So anyway, as I was saying when we were cut off ...
     Welcome to the 6-4-3 blog. I'm in Fort Myers to cover spring training for the first time in four years, and it's hard to believe it's been that long. My stint covering the Twins for the Pioneer Press was cut short in mid-2009 when my lack of union seniority proved fatal during a round of layoffs in St. Paul. But I've circled back, this time across the river, and when all-star beat writer Joe Christensen decided his life needed fewer 10-day road trips -- Joe named this blog for me, a pretty good indication of where his mind is at after eight stellar seasons covering the Twins -- I jumped at the chance to watch baseball for a living again. Bonus: No more Metrodome!
     My perspective, I hope you'll come to agree, is as a baseball fan, interested and amused by the daily routine of the game. Living out west, I've attended every Colorado Rockies home opener (except for the years I covered the Twins). I've sat in the stands for games at 52 major-league stadiums, and have attended, mostly by buying tickets on the street, at least a game or two of every World Series since 1986. Yes, I was there, in the upper deck behind the Twins' dugout, when Kirby homered in 1991, the loudest crowd I've ever heard in my life. I'm one of you, and I hope you recognize that sensibility in my stories.
     I start my new beat today, as the understudy/partner of walking Twins encyclopedia La Velle E. Neal III, and I'll be providing coverage of spring training here. Please come back often for Twins news, updates, lineups, observations, analysis, and discussion. I can also be found on Twitter @MillerStrib.
     But before we start the Twins' 2013 journey, and in the spirit of fandom, let me begin with one of the coolest fan stories I've come across in awhile. It's about a Chicago native, and nominal White Sox fan, named Tony Swann.
     If you attended either of the past two TwinsFests, you may have met Tony, may have stopped in front of his booth. He had an eye-catching sign, a brightly colored banner reading "Buying Your Ticket Stubs for Cash." But it wasn't clear to most passers-by what he was doing.
     That's because, unlike every other dealer on the Metrodome floor, Swann wasn't trying to make money. Quite the contrary -- he's spent thousands of dollars to accomplish something that honestly won't mean a thing to anyone but him.
     Swann became a big fan of Carlton Fisk when the Hall of Fame catcher played for the White Sox, and soon began collecting a lot of Fisk memorabilia. He's got programs, bats, autographs, baseball cards -- all the usual stuff. But about a decade ago, he embarked upon a project that only a fan could understand. He decided to collect a ticket stub to every game Fisk ever played.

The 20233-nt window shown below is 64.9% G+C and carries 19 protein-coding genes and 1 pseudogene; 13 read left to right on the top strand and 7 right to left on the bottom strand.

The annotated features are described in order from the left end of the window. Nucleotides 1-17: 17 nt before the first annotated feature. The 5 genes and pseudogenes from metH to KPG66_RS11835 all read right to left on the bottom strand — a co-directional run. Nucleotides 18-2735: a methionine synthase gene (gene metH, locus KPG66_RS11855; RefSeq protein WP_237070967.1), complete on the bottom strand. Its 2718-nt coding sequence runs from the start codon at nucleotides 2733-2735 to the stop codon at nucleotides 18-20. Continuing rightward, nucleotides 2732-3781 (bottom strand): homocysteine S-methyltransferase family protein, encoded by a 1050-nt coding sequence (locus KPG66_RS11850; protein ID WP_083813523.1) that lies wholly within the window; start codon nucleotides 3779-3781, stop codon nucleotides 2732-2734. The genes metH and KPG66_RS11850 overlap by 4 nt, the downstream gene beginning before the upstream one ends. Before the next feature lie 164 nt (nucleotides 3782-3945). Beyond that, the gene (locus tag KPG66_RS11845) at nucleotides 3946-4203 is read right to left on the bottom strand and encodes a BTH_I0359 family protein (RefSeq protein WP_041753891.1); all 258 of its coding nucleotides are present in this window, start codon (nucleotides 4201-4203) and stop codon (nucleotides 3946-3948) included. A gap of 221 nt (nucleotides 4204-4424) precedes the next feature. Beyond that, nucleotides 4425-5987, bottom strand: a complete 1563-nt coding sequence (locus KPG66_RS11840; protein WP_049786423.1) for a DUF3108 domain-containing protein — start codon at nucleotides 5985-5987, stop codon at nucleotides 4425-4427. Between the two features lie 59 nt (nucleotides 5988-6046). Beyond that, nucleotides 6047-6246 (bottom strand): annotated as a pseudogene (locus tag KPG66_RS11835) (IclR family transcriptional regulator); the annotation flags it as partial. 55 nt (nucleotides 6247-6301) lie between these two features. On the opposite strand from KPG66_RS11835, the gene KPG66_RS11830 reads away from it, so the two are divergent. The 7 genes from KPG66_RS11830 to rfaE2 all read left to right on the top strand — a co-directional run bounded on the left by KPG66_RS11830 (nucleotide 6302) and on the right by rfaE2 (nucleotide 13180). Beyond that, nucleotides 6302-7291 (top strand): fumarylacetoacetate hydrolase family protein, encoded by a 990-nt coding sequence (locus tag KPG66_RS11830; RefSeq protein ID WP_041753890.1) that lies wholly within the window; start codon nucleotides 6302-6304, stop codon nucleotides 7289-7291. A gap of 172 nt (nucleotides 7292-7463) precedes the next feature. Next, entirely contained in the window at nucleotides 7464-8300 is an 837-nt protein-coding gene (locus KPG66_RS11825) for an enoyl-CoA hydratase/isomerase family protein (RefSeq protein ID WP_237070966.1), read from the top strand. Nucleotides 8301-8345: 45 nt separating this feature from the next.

A lot of collectors focus on objects that grow in value as they get older; baseball cards from decades, for instance, can be pretty valuable. But tickets stubs? Gathered in a collection as specific as this one? Not so much.
     But that hasn't stopped Swann. Fisk played 2,499 games over 24 seasons, starting with a two-game audition for the Red Sox in 1969. Swann has stubs from those games, and hundreds more. In fact, counting the six stubs he acquired at TwinsFest -- a haul that made the $450 he paid for the booth space, plus travel expenses, well worth it, he said -- Swann now owns used tickets from 2,322 of them, leaving just 177 to go.
     Thirty of them are from games played in Metropolitan Stadium and the Metrodome. That's not bad, considering Fisk played in 90 games in Minnesota during his career. But only Texas, with 33 missing games, has been tougher for Swann to find. The reason: During the 1970s and 80s, Twins' tickets had the team's logo and opponent printed on the main ticket, but it was torn off as fans entered the stadium, leaving them with just a rain-check stub, an inch and a half-long scrap of paper that didn't say "Twins" or "baseball" or anything. Most Minnesota stubs have only the date, the seat number and "Metropolitan Stadium" printed on them, so nondescript that most fans undoubtedly tossed them in the trash.
     So Swann's been coming to TwinsFest for two years, mostly just to hand out slick postcards with his "want list" printed on them to Twins fans, in hopes someone comes across a stub or two from 1976 in their attic. Now that's a dedicated collector.
     Swann has met another collector who set out to buy a stub from every game of Cal Ripken's consecutive-game streak, and another who collects stubs from every no-hitter ever thrown in the major leagues, and he's joined forces with them to find old tickets. But his quest strikes me as the most amazing, considering how hard he's working at it -- and how basically worthless, except to him, the complete set will be. He's got stubs from a few spring training games that Fisk played in, too, plus a few minor-league games, and even a New Hampshire state basketball tournament game from when Fisk was in high school. But it's those 2,499 regular-season games that keep him searching websites, contacting memorabilia dealers, and driving to Minnesota to hand out postcards.
     You can see his entire collection, and find his "Need 'em" list, at his website:
     I can't say I'm as insanely driven as Swann -- but I'm a fan, too. I'd like 6-4-3 to be a place where we share our experiences as fans, from going to Target Field to debating the new leadoff hitter.
     There are players hitting baseballs down on the field. Let's get started.

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